Kindergarten Or Pre-K? The Do's And Don'ts Of The Decision-Making Process And Daycare Centers

Is your child ready to move on to the next stage in their education? You're not sure if your five-year-old is really ready to start kindergarten. Before your family leaves their time in daycare centers behind, take a look at what you need to know about school readiness and an extra year in pre-k. 

Do—Learn About Age and School Readiness 

Every state has its own compulsory school age requirements. These age minimums and maximums can help to guide the next school steps your child takes. If they don't meet the kindergarten entrance age, they will need to complete another year of preschool. But if they are nearing or over the compulsory school age, it's time to start grade school.

Along with state requirements, most districts have specific cut-off dates. A child with a late-summer or early-autumn birthday may fall into an in-between category. Some of these children are developmentally ready to start kindergarten right away—while others may need to stay in their childcare centers for an extra year.

Don't—Assume You Know Everything About Your Child At School

Your child is old enough to start kindergarten. Does this mean that they are done with preschool? Even though age is one factor in the decision-making process, it isn't the only one. Before you decide to end your child's pre-k days, talk to their teacher. Not only is your child's daycare teacher an expert in early education, but they may also see a different side of your preschooler.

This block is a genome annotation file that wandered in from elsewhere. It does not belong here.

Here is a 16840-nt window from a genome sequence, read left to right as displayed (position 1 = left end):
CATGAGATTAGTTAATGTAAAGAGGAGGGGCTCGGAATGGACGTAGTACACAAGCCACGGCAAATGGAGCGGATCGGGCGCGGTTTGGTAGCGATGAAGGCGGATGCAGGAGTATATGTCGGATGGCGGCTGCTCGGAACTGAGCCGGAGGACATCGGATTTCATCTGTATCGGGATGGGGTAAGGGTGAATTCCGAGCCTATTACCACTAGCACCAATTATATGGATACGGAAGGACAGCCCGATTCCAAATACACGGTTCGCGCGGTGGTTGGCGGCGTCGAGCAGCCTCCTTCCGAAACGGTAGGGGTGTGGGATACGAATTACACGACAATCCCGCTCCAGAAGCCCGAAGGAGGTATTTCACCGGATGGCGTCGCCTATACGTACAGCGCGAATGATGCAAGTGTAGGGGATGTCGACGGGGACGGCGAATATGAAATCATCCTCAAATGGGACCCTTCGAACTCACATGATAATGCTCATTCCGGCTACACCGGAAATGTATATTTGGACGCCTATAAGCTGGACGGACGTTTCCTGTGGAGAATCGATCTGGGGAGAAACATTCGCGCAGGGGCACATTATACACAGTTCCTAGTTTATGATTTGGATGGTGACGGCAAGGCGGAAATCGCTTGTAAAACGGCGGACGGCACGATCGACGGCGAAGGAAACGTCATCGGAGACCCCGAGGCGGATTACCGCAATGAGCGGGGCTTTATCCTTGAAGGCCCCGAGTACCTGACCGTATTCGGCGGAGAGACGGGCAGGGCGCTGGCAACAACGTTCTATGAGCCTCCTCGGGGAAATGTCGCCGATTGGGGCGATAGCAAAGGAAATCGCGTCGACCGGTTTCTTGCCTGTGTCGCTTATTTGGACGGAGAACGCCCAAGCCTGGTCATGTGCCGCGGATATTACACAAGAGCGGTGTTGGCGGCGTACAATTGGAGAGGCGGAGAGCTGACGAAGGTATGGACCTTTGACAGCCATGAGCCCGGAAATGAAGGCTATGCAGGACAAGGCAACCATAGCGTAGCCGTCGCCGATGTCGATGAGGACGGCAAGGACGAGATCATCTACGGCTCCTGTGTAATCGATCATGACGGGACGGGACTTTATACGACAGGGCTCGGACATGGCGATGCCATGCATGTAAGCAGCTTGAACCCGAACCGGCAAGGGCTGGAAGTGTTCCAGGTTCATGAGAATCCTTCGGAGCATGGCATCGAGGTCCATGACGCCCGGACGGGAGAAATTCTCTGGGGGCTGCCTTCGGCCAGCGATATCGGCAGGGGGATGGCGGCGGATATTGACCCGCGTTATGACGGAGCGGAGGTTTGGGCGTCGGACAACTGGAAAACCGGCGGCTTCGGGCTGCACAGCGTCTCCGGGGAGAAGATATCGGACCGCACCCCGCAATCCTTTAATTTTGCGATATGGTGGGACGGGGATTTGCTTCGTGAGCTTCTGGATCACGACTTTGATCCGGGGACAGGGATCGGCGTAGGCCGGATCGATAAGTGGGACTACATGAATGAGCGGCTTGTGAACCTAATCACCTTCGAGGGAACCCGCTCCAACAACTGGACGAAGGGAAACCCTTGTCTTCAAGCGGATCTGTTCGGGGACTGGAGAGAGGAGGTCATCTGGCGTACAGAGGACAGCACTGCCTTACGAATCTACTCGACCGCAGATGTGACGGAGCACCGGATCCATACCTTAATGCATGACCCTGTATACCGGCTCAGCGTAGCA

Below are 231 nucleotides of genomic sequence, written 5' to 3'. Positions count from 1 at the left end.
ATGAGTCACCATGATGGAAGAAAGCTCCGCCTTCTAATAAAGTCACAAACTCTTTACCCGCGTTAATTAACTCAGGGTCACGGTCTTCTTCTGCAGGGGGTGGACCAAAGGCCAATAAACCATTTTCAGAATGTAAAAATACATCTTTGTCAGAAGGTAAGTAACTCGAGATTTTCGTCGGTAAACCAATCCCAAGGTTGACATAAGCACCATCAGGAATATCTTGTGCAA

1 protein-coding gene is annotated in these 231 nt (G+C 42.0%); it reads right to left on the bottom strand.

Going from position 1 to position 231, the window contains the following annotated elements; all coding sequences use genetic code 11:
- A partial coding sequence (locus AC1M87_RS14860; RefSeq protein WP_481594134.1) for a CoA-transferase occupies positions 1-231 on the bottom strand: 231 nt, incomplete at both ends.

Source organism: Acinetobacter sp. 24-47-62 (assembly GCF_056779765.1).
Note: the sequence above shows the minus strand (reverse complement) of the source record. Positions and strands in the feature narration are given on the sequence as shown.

The daycare educator can help you to understand where your child is developmentally, their strengths, the areas they may need to improve, and how all of this impacts the decision to stay in pre-k for another year or move on and start kindergarten. 

Do—Think About the Preschool Program

How will your child's current pre-k help them to prepare for kindergarten? You want to make sure that your child is ready for kindergarten. Even though it seems possible that an extra year of daycare will provide educational, social, and emotional development types of benefits, this isn't always true. 

A high-quality early childhood program can help a preschooler to build a foundation for later learning and develop new skills or abilities. But not every program has the quality level to accomplish these goals. If you feel that your child hasn't changed much during their pre-k years (or years) or you have questions about the program's curriculum and staff, consider a new option.

Explore child care centers in your area and look for programs that meet your preschooler's needs. This gives you additional options—including educational environments that aren't kindergarten.